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  • I'm the principal of Umejima Elementary School in Adachi-ku, Tokyo.

  • My name is Atsushi Ebara.

  • Not at all. Students from grade 1 to 6 have the exact same duties.

  • They all dish out food, but with grade 1 and 2's

  • the teachers sometimes support and assist.

  • But by the time they're in grade six, they are able to do everything.

  • - Put your hands together. - Okay.

  • Itadakimasu (I humbly receive).

  • The purpose and the role of kyushoku (school lunch program) are

  • for the students to learn that to have a healthy body,

  • eating is very important.

  • Secondly, to experience our own food culture through kyushoku.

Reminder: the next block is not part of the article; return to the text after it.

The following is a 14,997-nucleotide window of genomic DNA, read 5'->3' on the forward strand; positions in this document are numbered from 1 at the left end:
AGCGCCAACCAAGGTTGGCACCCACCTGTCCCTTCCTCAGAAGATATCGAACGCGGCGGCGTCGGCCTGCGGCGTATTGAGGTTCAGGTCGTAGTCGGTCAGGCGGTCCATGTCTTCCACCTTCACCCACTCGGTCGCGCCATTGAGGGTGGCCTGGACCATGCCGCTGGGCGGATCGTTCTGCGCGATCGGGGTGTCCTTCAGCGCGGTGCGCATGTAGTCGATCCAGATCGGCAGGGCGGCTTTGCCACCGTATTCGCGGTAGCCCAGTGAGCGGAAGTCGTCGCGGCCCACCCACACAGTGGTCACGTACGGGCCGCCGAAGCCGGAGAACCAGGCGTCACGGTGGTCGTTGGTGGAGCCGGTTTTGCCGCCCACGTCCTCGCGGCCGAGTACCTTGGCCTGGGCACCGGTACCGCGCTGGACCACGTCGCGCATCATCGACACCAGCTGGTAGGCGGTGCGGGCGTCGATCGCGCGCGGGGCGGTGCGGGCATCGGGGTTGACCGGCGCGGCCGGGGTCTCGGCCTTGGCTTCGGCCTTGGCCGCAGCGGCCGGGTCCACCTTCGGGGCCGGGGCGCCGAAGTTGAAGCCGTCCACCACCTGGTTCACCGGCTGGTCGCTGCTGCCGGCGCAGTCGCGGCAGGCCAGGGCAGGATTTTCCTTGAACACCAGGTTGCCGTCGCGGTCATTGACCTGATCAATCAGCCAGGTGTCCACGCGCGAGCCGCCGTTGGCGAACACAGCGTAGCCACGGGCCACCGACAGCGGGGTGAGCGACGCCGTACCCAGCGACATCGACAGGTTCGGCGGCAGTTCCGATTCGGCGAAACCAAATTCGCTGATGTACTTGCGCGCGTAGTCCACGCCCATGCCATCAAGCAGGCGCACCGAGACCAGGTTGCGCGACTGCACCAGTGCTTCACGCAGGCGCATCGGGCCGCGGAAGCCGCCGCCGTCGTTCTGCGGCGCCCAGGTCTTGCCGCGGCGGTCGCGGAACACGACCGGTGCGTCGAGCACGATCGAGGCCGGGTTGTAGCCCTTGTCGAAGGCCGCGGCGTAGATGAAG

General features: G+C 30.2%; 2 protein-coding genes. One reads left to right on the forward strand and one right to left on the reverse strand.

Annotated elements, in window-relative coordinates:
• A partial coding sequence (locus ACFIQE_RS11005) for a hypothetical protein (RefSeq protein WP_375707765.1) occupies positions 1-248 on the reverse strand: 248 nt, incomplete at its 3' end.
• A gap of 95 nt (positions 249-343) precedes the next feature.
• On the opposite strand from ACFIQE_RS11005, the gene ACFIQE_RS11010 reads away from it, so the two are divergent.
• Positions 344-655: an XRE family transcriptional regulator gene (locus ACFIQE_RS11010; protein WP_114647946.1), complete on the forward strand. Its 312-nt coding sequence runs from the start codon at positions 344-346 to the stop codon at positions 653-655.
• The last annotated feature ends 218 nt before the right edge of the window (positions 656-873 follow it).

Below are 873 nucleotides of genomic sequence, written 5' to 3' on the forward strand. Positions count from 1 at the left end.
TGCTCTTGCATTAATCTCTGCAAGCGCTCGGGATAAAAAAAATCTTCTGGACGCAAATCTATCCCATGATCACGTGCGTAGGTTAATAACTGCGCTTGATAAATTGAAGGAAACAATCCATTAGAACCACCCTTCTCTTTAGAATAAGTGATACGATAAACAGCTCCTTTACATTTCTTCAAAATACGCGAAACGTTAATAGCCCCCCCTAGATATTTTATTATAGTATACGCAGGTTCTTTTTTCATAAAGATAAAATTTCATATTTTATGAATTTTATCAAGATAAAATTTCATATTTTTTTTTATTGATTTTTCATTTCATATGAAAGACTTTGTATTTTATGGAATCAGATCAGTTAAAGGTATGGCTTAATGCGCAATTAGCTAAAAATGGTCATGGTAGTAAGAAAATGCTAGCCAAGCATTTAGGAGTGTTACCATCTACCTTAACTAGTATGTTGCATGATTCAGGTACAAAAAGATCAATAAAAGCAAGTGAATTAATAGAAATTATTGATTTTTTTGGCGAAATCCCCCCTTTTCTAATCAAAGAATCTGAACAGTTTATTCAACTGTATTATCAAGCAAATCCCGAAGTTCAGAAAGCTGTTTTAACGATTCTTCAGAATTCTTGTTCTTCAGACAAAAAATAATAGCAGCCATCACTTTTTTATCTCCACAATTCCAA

• Lastly to appreciate the hard work of many people who are involved in making kyushoku

  • from farmers, to kitchen staff, to anyone who helps.

  • All the homeroom teachers eat with their students in the classroom.

  • Teacher, what do we have next period?

  • Teacher, teacher!

  • A test.

  • Teacher, the camera is facing towards you,

  • so do like this.

  • I wouldn't do such a bad manered thing.

  • As a principal, I have to eat and check the food before it's served to the children.

  • So I barely have the chance to eat with children.

  • I'm Rie Kuwabara, the school nutritionist.

  • In our school, we have a staff of 12.

  • But with me, there are 13 people working on the school's lunch.

  • There are 634 children in the school,

  • but we have lots of staff,

  • so we make 690 meals in total.

  • We have food from all over,

  • but basically the vegetables are domestic

  • and come from the Kanto and even Shikoku areas.

  • Today I'm introducing food from Kochi prefecture.

  • Ginger chicken. In Kochi they grow ginger.

  • Ginger's essence prevents us from being sick.

  • Guruni (stew). In Tosa dialect, guru means friends getting together.